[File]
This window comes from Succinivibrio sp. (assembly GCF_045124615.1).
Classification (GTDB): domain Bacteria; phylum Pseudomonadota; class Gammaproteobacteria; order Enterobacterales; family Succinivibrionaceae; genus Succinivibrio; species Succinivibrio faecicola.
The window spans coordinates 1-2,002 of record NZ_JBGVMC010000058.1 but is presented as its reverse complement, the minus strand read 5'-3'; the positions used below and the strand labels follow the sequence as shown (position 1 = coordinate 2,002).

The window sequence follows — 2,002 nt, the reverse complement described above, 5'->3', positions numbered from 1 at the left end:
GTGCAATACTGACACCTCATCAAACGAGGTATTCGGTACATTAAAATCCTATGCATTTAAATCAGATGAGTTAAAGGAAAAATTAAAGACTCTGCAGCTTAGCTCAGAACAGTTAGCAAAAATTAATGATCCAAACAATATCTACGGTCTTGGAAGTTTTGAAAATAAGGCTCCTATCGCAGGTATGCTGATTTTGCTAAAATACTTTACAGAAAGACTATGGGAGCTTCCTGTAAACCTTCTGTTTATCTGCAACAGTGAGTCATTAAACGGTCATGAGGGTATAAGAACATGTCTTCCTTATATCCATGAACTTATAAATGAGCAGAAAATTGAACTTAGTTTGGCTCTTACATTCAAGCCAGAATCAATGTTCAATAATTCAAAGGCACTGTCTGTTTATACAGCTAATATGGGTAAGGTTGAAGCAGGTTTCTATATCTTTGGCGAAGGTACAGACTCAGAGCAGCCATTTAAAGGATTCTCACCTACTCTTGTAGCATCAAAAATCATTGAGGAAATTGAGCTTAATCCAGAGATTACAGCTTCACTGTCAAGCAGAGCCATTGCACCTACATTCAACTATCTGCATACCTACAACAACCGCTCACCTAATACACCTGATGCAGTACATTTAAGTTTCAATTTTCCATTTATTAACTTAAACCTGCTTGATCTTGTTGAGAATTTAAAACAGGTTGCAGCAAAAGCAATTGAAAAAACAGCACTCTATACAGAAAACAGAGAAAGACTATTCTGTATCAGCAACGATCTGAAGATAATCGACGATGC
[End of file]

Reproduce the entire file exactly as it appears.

This window comes from Succinivibrio sp. (assembly GCF_045124615.1).
Classification (GTDB): domain Bacteria; phylum Pseudomonadota; class Gammaproteobacteria; order Enterobacterales; family Succinivibrionaceae; genus Succinivibrio; species Succinivibrio faecicola.
The window spans coordinates 1-2,002 of record NZ_JBGVMC010000058.1 but is presented as its reverse complement, the minus strand read 5'-3'; the positions used below and the strand labels follow the sequence as shown (position 1 = coordinate 2,002).

The window sequence follows — 2,002 nt, the reverse complement described above, 5'->3', positions numbered from 1 at the left end:
GTGCAATACTGACACCTCATCAAACGAGGTATTCGGTACATTAAAATCCTATGCATTTAAATCAGATGAGTTAAAGGAAAAATTAAAGACTCTGCAGCTTAGCTCAGAACAGTTAGCAAAAATTAATGATCCAAACAATATCTACGGTCTTGGAAGTTTTGAAAATAAGGCTCCTATCGCAGGTATGCTGATTTTGCTAAAATACTTTACAGAAAGACTATGGGAGCTTCCTGTAAACCTTCTGTTTATCTGCAACAGTGAGTCATTAAACGGTCATGAGGGTATAAGAACATGTCTTCCTTATATCCATGAACTTATAAATGAGCAGAAAATTGAACTTAGTTTGGCTCTTACATTCAAGCCAGAATCAATGTTCAATAATTCAAAGGCACTGTCTGTTTATACAGCTAATATGGGTAAGGTTGAAGCAGGTTTCTATATCTTTGGCGAAGGTACAGACTCAGAGCAGCCATTTAAAGGATTCTCACCTACTCTTGTAGCATCAAAAATCATTGAGGAAATTGAGCTTAATCCAGAGATTACAGCTTCACTGTCAAGCAGAGCCATTGCACCTACATTCAACTATCTGCATACCTACAACAACCGCTCACCTAATACACCTGATGCAGTACATTTAAGTTTCAATTTTCCATTTATTAACTTAAACCTGCTTGATCTTGTTGAGAATTTAAAACAGGTTGCAGCAAAAGCAATTGAAAAAACAGCACTCTATACAGAAAACAGAGAAAGACTATTCTGTATCAGCAACGATCTGAAGATAATCGACGATGC